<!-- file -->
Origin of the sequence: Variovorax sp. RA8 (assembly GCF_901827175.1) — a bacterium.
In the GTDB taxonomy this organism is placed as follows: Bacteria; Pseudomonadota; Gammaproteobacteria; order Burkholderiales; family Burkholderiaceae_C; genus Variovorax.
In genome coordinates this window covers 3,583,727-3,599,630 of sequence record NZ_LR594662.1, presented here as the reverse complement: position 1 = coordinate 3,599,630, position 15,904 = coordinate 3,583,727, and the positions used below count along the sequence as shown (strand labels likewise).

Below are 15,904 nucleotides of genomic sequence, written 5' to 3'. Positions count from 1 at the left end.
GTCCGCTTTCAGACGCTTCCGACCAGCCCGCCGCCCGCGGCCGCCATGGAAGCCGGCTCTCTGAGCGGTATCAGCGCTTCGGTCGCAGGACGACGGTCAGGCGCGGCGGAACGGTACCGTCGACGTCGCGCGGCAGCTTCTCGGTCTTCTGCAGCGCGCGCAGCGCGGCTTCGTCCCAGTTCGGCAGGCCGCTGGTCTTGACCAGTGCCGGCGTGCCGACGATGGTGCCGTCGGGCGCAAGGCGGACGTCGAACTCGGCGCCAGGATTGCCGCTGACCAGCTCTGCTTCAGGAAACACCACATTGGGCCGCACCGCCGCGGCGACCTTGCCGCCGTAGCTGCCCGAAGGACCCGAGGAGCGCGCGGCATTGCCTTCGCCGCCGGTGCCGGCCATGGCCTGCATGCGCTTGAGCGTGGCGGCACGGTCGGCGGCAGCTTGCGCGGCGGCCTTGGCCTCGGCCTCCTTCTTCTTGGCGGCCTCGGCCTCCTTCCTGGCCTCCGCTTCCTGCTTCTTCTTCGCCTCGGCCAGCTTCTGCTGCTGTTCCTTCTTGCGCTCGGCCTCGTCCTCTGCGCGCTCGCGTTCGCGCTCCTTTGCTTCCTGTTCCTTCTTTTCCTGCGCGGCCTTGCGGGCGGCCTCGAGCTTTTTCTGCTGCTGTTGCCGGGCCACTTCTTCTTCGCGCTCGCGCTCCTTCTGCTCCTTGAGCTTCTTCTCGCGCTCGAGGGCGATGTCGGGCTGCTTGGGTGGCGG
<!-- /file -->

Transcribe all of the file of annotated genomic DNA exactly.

Origin of the sequence: Variovorax sp. RA8 (assembly GCF_901827175.1) — a bacterium.
In the GTDB taxonomy this organism is placed as follows: Bacteria; Pseudomonadota; Gammaproteobacteria; order Burkholderiales; family Burkholderiaceae_C; genus Variovorax.
In genome coordinates this window covers 3,583,727-3,599,630 of sequence record NZ_LR594662.1, presented here as the reverse complement: position 1 = coordinate 3,599,630, position 15,904 = coordinate 3,583,727, and the positions used below count along the sequence as shown (strand labels likewise).

Below are 15,904 nucleotides of genomic sequence, written 5' to 3'. Positions count from 1 at the left end.
GTCCGCTTTCAGACGCTTCCGACCAGCCCGCCGCCCGCGGCCGCCATGGAAGCCGGCTCTCTGAGCGGTATCAGCGCTTCGGTCGCAGGACGACGGTCAGGCGCGGCGGAACGGTACCGTCGACGTCGCGCGGCAGCTTCTCGGTCTTCTGCAGCGCGCGCAGCGCGGCTTCGTCCCAGTTCGGCAGGCCGCTGGTCTTGACCAGTGCCGGCGTGCCGACGATGGTGCCGTCGGGCGCAAGGCGGACGTCGAACTCGGCGCCAGGATTGCCGCTGACCAGCTCTGCTTCAGGAAACACCACATTGGGCCGCACCGCCGCGGCGACCTTGCCGCCGTAGCTGCCCGAAGGACCCGAGGAGCGCGCGGCATTGCCTTCGCCGCCGGTGCCGGCCATGGCCTGCATGCGCTTGAGCGTGGCGGCACGGTCGGCGGCAGCTTGCGCGGCGGCCTTGGCCTCGGCCTCCTTCTTCTTGGCGGCCTCGGCCTCCTTCCTGGCCTCCGCTTCCTGCTTCTTCTTCGCCTCGGCCAGCTTCTGCTGCTGTTCCTTCTTGCGCTCGGCCTCGTCCTCTGCGCGCTCGCGTTCGCGCTCCTTTGCTTCCTGTTCCTTCTTTTCCTGCGCGGCCTTGCGGGCGGCCTCGAGCTTTTTCTGCTGCTGTTGCCGGGCCACTTCTTCTTCGCGCTCGCGCTCCTTCTGCTCCTTGAGCTTCTTCTCGCGCTCGAGGGCGATGTCGGGCTGCTTGGGTGGCGG